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Record May snowstorm belts north-central USA

2:49 PM, May 3, 2013   |    comments
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A record-shattering May snowstorm swept across the north-central U.S. on Thursday, causing travel headaches, canceling schools, and knocking out power to tens of thousands of winter-weary residents.

The National Weather Service reported that the storm will likely set the all-time record for biggest May snowfall in three states: Iowa, Minnesota and Wisconsin. As much as 18 inches fell on parts of southeastern Minnesota and northwestern Wisconsin.

Omaha, Mason City, Iowa, and Rochester, Minn., were all clobbered by their biggest May snowfall on record, according to AccuWeather meteorologist Alex Sosnowski. In many cases in the major cities in the Plains, weather records date back to the 1800s.

Snowflakes were reported Thursday afternoon as far south as Tulsa, the latest that snow has ever been seen there, according to the weather service. The average high temperature on May 2 in Tulsa is 76 degrees.

Earlier in the week, the storm dumped 28.2 inches of snow near Buckhorn Mountain, Colo., the top snow total from the storm, the weather service reported.

Students in more than 30 school districts enjoyed a rare snow day in May, while utility crews in Minnesota went to work early Thursday to restore power to more than 29,000 Xcel Energy customers.

Bobbi Howe's daughters, 10-year-old Emma and 7-year-old Averie, stayed home in the southeastern Minnesota city of Owatonna, where 15.5 inches of snow made it hard for the family to open their front door. "It's not cool," Emma said, adding that she was tired of winter and would rather be at school. "I don't like the snow right now."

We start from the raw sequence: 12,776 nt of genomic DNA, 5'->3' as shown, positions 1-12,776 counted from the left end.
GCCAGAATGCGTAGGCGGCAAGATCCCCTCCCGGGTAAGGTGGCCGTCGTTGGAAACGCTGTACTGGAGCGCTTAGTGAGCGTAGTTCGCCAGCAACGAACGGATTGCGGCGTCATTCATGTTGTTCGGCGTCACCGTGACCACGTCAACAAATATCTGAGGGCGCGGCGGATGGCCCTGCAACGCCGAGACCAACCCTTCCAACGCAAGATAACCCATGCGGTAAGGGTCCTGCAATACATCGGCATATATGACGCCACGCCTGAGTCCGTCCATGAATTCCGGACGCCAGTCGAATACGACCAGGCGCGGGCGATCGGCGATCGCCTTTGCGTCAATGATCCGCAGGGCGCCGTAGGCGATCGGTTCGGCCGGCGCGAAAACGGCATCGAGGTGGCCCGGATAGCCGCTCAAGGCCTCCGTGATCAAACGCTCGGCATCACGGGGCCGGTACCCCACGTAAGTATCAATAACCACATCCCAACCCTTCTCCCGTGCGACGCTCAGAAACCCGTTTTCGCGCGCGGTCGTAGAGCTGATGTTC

Damage totals are being assessed after the roof on a former auto dealership in West Concord, Minn., collapsed Thursday morning, KARE-TV reported. At least half of the building's roof caved in, and roof panels and walls sagged under the weight of what the weather service said was more than a foot of heavy, wet spring snow.

In Denver, the city tied a record low temperature of 19 degrees early Thursday, just days after the city basked in an afternoon high temperature of 80 degrees.

On Wednesday, Denver native Chris Lujan said he has never worn a top coat, scarf and hat on May 1st before. Greg Notz just put his hood up and wasn't fazed. "I expect this. Yup. It's better than living where it's warm and dry and nice all the time. At least we get a variety," he said.

In Dodge City, Kan., the temperature Thursday morning fell to 32 degrees after recording a high of 91 degrees on Tuesday. And in southeastern Wyoming, Thursday morning wind chills approached 10 degrees below zero.

The Weather Channel named it Winter Storm Achilles as part of its new winter-storm naming system. The winter has been so full of storms that the Weather Channel has had to start a second alphabetical list of Latin and Greek names, as the first list ended with Zeus, according to Weather Channel spokeswoman Maureen Marshall.

Contributing: The Associated Press

Doyle Rice, USA TODAY

Gannett/USA Today

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